It’s too bad Rockstar are clearly not interested in any form of actual anti-cheat for GTA Online. You just about cannot find a lobby without someone cheating whether just for money, killing everyone or dare I say, something even worse…

  10. Frosty says:

    I missed you around here Alec. I hope things are better.

    If, like me, you found Dark Souls just not your cup of tea I have to recommend watching a good playthrough of it. Kay plays is my absolute favourite, it really is one of the best games to see streamed by a patient rookie.

    • Unsheep says:

      Another ‘Kay Plays’ follower here. I like her slow and methodological approach to gaming. I saw that she just started with Dark Souls 3, awesome.

  11. Jeremy says:

    I once ate an entire hamburger without using my hands.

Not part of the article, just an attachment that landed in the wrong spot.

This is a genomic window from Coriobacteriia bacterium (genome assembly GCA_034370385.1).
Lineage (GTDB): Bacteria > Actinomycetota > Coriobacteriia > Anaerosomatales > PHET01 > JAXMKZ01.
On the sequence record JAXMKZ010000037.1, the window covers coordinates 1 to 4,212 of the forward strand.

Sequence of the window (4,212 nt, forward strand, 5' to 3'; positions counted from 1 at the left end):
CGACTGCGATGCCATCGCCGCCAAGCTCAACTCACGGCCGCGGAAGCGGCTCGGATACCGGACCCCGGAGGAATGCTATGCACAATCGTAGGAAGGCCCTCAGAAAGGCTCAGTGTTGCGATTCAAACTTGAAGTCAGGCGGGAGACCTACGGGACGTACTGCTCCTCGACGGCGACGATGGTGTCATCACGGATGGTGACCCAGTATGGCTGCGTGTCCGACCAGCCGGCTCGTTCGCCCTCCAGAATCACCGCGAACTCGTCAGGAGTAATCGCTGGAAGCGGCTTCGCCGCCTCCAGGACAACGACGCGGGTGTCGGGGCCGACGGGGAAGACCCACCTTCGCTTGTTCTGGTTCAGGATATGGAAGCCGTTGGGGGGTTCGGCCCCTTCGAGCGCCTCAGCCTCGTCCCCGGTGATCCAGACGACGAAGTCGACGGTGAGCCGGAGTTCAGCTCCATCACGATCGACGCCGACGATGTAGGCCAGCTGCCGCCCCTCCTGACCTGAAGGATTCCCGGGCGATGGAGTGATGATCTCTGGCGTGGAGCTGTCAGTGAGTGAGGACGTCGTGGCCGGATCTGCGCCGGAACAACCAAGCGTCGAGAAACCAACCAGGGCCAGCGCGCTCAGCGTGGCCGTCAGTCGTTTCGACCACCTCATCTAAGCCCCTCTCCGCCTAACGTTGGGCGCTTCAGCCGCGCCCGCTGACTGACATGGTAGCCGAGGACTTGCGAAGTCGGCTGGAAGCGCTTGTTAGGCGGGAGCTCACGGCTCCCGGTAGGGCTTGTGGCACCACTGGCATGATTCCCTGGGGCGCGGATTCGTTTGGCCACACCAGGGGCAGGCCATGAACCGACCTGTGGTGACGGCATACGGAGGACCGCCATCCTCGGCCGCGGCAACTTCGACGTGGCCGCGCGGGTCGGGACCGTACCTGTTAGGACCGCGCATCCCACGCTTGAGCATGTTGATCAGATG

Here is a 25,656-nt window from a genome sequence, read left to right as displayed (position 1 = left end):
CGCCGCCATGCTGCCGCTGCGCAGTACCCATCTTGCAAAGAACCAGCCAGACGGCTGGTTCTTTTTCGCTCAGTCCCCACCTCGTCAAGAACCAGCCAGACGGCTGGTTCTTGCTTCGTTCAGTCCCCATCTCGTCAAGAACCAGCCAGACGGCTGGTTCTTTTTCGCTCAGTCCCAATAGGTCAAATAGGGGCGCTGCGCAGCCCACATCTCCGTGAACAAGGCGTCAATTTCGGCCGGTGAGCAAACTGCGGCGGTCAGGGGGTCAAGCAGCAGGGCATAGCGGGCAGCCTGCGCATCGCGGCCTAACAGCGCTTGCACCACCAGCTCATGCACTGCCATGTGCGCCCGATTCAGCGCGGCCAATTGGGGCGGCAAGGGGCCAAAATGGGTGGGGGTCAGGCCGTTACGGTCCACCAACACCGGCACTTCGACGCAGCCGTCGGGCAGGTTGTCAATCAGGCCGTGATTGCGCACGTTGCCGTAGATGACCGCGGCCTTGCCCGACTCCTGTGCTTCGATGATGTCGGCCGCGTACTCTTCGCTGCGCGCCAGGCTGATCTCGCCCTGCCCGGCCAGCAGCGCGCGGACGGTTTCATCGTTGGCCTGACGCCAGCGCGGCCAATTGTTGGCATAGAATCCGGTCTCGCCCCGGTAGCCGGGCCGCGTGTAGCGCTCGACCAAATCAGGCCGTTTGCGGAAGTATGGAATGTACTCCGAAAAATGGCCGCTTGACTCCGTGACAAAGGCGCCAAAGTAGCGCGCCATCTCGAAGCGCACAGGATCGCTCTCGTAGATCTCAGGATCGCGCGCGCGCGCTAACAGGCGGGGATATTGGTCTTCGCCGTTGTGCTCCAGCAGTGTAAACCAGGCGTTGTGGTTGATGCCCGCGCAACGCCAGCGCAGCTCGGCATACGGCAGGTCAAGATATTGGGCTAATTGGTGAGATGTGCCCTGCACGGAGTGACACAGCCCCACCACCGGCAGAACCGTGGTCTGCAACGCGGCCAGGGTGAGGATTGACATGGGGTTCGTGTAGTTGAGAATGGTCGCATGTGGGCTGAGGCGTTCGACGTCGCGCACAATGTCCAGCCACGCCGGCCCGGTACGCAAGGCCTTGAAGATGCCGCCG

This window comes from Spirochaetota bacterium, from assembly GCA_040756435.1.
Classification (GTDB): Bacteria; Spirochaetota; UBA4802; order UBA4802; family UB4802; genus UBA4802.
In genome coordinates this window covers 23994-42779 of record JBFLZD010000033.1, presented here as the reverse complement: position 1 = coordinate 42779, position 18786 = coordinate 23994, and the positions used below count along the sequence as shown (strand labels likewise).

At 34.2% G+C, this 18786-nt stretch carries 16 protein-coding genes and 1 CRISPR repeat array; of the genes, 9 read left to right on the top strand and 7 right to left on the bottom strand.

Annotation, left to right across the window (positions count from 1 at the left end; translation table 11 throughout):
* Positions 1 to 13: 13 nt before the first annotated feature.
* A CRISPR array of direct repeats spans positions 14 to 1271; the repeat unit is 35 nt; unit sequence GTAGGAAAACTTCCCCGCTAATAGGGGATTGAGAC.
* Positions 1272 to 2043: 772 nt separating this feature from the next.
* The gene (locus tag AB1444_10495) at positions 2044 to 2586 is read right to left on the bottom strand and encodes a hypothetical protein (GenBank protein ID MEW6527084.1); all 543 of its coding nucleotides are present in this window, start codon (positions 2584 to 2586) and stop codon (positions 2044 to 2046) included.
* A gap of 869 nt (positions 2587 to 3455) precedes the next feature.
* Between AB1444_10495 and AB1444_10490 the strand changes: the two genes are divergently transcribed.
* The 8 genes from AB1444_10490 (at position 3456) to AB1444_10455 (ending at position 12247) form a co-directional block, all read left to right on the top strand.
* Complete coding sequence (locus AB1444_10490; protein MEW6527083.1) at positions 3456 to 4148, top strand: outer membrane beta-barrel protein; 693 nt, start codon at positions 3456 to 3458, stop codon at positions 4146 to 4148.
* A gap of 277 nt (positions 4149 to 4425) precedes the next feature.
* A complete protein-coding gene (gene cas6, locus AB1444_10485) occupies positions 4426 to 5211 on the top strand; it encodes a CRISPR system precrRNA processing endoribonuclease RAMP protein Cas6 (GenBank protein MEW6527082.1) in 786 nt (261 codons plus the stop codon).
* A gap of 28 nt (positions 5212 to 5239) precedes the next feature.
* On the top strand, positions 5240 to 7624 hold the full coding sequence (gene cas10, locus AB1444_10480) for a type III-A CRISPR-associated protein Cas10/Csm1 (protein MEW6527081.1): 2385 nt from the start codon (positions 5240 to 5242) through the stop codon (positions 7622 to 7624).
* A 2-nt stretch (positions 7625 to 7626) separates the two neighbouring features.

• Jeremy says:

      This is fantastically out of place. I really wish I could edit posts.

      • FeloniousMonk says:

        I’m glad you can’t! RPS has a comment threading system that makes for all sorts of “accidentally posted to the bottom and I can’t edit this DRAT” mishappery, but occasionally you learn important things about people and their hamburgers.

  12. bamjo says:

    I am really confused about the continuing appeal of counterstrike. My first exposure was in college back when it was a half-life mod. It was really popular on dorm LANs, but I bounced off it and ended up enjoying the original Day of Defeat mod a lot more. Yet CS has stuck around for 15+ years now.